To many, it’s a minor miracle for 32-year-old football player to remain a productive pro.
Adam Bighill reached that milestone birthday late last year and if the first two weeks of training camp are an accurate gauge, the eight-year CFL veteran and five-time league all-star hasn’t shown any obvious signs of slowing down.
While a number of vets and rookies have missed time with various nicks and ailments, the Winnipeg Blue Bombers middle linebacker has been a constant. He’s been ever present, not missing a day of workouts so far.
“My mentality is to be on the field, so I’m not going to come off the field unless I’m pulled off by (head athletic therapist) Al (Couture),” said Bighill after Friday’s morning workout. “And even then, I’m fighting him. So that’s me.”
Bighill’s form has earned the stamp of approval of defensive co-ordinator Richie Hall.
“He’s in great shape, he looks good, he’s running around… It’s not Adam Bighill being 32,” said Hall. “It’s Adam Bighill being a football player and him coming out here and continuing to challenge himself, to push the bar and to make himself a better player.”
This comes as no surprise to head coach Mike O’Shea, who puts Bighill’s dedication to his craft on another level.
“He won’t miss an opportunity to lead,” said O’Shea. “He’ll have eyes on everything, He’ll have great understanding of what everybody’s doing around him… He’s ever mindful and here’s what that takes: He’s got to be present all the time, right? So he’s not daydreaming and standing there… just letting a rep go by without thinking about it.
“He’s talking about football all the time, he’s paying attention, he’s got his eyes on the rest of his teammates to see what’s going on.”
While Bighill has thrived with his team back on the field, the extended off-season was a struggle.
Bighill reportedly took a $145,000 pay cut from the $260,000 salary he was scheduled to receive in 2021. It was the largest salary reduction accepted by a member of the Blue Bombers as the franchise manoeuvred to make ends meet during the COVID-19 pandemic.
Curiously, he seems more motivated than ever.
“I’m always trying to prove something,” said Bighill. “… My situation obviously wasn’t ideal. And, you know, I’m gonna play to the level that I always play and when we get back to a normal year, I anticipate that my play is gonna reflect in my next contract… I’m out here to be the best football player I can be, one of the best to ever do it. My work and and everything that goes into playing this game, that’s what I play for.”
He has ambition to be one of the best players in the CFL history although he won’t admit to having a timetable for retirement in mind.
“When I don’t want to compete anymore is probably when I’ll want to be done,” said Bighill. “I’m such a competitive person and I still have that fire… If I’m competing, I’m all in. And that means training, diet, sleep, film, flexibility… everything, right? I feel like no one’s going to outwork me when I want to compete. And that’s why I feel like I can compete at the level I do and I can play as long as I want to based on those factors.”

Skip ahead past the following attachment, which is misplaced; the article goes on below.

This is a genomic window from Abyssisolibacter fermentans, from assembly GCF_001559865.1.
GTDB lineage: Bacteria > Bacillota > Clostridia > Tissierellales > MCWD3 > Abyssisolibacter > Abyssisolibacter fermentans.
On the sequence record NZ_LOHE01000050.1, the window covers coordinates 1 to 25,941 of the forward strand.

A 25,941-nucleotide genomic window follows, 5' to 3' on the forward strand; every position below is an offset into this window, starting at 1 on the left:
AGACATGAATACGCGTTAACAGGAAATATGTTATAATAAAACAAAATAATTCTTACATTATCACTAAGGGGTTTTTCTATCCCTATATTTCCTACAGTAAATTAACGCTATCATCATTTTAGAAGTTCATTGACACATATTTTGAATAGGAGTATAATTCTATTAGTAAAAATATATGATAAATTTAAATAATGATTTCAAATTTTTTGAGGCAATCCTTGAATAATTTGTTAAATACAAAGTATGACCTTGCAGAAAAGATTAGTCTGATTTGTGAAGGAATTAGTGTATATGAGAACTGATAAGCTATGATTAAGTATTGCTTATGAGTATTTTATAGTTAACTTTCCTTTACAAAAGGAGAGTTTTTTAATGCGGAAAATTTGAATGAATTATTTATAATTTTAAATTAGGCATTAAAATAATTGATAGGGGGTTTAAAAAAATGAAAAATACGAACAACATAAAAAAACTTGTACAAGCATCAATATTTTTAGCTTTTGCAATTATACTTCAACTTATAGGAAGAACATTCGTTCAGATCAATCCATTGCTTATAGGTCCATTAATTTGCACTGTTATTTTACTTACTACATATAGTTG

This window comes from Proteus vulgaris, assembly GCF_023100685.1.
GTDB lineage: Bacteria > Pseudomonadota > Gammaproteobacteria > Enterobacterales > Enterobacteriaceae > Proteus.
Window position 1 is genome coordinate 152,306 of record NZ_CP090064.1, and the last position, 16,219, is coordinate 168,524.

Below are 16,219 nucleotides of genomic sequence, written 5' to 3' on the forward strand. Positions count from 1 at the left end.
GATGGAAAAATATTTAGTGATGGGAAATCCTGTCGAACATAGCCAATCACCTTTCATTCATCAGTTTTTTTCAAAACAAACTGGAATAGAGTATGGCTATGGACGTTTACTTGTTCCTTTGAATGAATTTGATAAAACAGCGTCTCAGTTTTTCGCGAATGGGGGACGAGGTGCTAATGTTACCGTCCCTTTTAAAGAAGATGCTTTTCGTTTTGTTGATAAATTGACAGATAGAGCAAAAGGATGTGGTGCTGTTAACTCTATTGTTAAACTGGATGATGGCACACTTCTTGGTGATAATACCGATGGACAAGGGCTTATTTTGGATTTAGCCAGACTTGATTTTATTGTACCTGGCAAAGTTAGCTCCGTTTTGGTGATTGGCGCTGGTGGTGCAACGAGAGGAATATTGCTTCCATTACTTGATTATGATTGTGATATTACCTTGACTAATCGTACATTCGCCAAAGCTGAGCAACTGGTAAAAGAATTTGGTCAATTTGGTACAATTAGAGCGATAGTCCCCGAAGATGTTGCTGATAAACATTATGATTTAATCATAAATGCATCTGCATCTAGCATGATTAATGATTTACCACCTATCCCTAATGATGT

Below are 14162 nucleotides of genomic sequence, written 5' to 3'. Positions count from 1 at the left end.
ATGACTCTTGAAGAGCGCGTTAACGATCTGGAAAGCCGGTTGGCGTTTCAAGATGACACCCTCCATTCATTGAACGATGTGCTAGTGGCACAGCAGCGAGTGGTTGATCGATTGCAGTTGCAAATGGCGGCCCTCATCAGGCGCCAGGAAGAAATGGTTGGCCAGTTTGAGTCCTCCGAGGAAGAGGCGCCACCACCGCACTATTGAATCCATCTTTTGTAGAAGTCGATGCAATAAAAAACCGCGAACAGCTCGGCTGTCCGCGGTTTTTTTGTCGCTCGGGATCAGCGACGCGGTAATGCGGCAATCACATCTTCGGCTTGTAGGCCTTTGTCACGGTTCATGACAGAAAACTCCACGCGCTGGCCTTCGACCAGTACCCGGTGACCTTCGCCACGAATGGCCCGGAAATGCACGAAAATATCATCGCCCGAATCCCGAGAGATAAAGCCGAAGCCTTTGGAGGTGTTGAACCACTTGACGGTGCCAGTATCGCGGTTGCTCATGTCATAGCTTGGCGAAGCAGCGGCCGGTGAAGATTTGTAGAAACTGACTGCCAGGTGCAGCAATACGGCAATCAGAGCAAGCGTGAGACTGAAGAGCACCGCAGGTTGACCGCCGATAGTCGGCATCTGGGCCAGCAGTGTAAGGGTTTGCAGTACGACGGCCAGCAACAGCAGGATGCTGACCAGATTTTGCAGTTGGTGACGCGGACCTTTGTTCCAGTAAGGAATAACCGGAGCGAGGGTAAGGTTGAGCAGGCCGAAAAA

In 2019, injuries limited him to 15 regular-season games. His 61 defensive tackles were his lowest total since he was a rookie in 2011 after three consecutive seasons of 105 or more.
The numbers, he said, fail to tell the complete story.
“I wasn’t 100 per cent healthy but I wasn’t out there being a liability either,” said Bighill. “I mean, when it came to performance… I did my job in 2019 and I’m proud to be a part of a defence where I’m doing my job… If my stats are down (it was) because I missed a couple games. We were also at the least ran-on team in the entire CFL so it wasn’t like we had a ton of opportunities to make tackles in the box.”
A veteran defence has returned, mostly intact, and Bighill has high hopes for another championship season in 2021. A compressed pre-season, made necessary by pandemic restrictions, has taken a heavier toll in training camp and Winnipeg heads out at warp speed toward an Aug. 5 home opener against the Hamilton Tiger-Cats.
“This camp is a little different, a little bit more of a grind,” said Bighill. “We’ve had some bodies kind of going down (and) some guys taking a little bit of rest so reps start to get put on more guys… It’s been a little bit different, but… I think it’s what we really expected at the same time. We expected it would be be a harder camp, expected to be a little bit different for guys coming back after not playing ball in so long.”
ADJUSTING ON THE FLY: With veteran defensive back Mercy Maston out for the season with an Achilles tendon injury, the hunt is on for his replacement.
Earlier this week, Blue Bombers GM Kyle Walters acquired veteran Alden Darby from the Toronto Argonauts — shipping import offensive lineman Terry Poole east — to help plug the hole.
“Our front is absolutely scary, that’s for sure,” said Bighill of Winnipeg’s defence. “… And our back end, we’ve been looking to find the right mix of guys and we got a lot of great bodies in camp. Great DBs are coming in and competing and it’s been fun to watch.”
View original article here Source